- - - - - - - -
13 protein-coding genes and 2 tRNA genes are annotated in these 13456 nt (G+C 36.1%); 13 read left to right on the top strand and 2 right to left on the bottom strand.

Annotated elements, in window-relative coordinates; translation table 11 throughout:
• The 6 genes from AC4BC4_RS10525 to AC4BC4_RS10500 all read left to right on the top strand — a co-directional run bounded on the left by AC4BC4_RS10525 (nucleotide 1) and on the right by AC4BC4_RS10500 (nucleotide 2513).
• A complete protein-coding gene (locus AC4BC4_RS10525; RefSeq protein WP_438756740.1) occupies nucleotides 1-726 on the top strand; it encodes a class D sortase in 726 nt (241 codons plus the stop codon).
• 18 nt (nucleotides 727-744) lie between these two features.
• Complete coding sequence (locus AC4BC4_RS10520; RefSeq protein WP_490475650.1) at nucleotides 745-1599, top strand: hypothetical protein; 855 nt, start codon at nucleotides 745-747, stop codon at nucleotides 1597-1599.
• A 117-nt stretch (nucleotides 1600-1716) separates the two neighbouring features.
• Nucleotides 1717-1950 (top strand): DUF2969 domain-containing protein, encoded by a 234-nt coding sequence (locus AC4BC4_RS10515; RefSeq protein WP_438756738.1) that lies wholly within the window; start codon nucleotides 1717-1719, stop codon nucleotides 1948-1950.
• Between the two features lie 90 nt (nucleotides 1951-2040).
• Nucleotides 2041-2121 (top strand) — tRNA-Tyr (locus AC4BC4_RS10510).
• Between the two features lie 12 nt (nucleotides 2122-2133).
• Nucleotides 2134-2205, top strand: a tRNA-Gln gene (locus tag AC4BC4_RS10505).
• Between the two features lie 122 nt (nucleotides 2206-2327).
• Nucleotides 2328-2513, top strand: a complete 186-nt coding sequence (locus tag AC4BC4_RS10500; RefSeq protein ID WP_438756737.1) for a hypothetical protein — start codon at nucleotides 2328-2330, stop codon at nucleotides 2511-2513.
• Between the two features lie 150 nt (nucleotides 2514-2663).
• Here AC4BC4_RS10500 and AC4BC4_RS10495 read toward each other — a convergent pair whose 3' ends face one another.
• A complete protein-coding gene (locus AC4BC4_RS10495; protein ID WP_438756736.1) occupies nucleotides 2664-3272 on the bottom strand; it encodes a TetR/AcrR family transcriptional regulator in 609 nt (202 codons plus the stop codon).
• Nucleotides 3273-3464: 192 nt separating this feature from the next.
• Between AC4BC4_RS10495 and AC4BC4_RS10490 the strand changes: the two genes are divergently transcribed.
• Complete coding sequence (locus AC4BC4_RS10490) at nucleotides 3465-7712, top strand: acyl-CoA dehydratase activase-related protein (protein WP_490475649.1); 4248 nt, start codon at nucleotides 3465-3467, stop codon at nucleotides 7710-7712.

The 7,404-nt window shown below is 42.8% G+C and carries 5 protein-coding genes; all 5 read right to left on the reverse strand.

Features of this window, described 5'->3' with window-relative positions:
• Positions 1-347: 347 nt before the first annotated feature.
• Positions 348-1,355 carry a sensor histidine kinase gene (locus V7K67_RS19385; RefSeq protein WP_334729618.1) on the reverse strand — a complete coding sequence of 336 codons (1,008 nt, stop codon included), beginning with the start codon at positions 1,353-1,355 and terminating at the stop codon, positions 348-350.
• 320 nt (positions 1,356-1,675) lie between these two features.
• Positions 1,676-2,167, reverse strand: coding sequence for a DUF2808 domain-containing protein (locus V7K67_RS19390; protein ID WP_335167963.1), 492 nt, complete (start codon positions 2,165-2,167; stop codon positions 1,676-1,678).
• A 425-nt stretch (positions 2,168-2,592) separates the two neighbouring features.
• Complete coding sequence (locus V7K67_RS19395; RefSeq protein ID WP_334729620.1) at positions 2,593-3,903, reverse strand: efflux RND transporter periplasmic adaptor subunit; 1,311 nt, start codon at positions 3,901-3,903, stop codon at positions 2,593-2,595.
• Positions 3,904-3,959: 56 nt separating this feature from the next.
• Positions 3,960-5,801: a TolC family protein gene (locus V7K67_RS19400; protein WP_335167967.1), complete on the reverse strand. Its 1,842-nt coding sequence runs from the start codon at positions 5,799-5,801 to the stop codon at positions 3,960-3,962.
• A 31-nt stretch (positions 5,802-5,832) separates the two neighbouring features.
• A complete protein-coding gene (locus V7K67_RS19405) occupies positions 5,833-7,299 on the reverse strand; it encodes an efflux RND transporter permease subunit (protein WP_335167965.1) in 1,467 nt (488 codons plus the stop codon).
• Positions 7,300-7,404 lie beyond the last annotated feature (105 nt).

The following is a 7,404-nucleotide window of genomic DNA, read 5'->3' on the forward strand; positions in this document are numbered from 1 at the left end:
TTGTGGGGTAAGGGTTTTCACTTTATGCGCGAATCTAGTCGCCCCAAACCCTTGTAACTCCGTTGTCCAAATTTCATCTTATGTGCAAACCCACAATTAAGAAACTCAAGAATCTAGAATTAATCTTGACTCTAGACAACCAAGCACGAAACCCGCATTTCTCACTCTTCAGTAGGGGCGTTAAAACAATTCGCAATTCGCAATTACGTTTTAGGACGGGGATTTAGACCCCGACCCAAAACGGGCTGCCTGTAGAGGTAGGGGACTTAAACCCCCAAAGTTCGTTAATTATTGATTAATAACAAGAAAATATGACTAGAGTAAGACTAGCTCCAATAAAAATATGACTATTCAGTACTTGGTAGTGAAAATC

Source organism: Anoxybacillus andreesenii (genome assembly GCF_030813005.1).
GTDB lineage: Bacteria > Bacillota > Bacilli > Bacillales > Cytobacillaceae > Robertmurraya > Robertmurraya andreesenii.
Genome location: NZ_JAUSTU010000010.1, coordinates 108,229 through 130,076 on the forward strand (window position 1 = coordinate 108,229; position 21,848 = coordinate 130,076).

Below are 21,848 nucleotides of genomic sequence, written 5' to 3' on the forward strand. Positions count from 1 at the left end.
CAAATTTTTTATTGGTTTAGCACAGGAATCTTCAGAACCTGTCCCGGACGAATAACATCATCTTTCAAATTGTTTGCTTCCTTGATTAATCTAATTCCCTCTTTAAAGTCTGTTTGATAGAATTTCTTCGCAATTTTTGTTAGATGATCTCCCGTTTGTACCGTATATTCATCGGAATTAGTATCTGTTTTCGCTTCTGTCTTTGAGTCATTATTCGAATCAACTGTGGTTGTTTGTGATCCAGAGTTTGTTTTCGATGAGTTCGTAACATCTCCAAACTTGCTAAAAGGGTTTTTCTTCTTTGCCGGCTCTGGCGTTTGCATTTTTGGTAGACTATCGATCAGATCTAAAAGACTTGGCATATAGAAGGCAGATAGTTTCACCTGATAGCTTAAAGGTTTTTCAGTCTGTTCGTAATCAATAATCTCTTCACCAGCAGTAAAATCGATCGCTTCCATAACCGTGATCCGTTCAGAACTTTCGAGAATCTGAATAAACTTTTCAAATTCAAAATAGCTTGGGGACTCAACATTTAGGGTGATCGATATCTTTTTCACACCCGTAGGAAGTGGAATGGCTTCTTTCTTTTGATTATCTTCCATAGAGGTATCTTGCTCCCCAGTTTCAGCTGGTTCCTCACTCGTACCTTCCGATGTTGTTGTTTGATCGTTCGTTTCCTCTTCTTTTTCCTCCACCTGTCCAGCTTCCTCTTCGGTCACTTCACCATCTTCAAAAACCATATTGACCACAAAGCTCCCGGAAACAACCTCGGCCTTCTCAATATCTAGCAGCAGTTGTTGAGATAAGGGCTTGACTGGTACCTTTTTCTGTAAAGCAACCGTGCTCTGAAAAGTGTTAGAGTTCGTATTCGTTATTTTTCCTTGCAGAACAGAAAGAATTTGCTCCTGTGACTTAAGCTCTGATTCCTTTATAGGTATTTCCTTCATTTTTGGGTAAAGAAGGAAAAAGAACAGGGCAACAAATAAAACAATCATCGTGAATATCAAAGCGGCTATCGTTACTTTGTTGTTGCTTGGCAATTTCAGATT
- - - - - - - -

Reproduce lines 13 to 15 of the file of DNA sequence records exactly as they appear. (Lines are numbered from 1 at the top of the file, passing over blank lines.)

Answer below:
• Between the two features lie 122 nt (nucleotides 2206-2327).
• Nucleotides 2328-2513, top strand: a complete 186-nt coding sequence (locus tag AC4BC4_RS10500; RefSeq protein ID WP_438756737.1) for a hypothetical protein — start codon at nucleotides 2328-2330, stop codon at nucleotides 2511-2513.
• Between the two features lie 150 nt (nucleotides 2514-2663).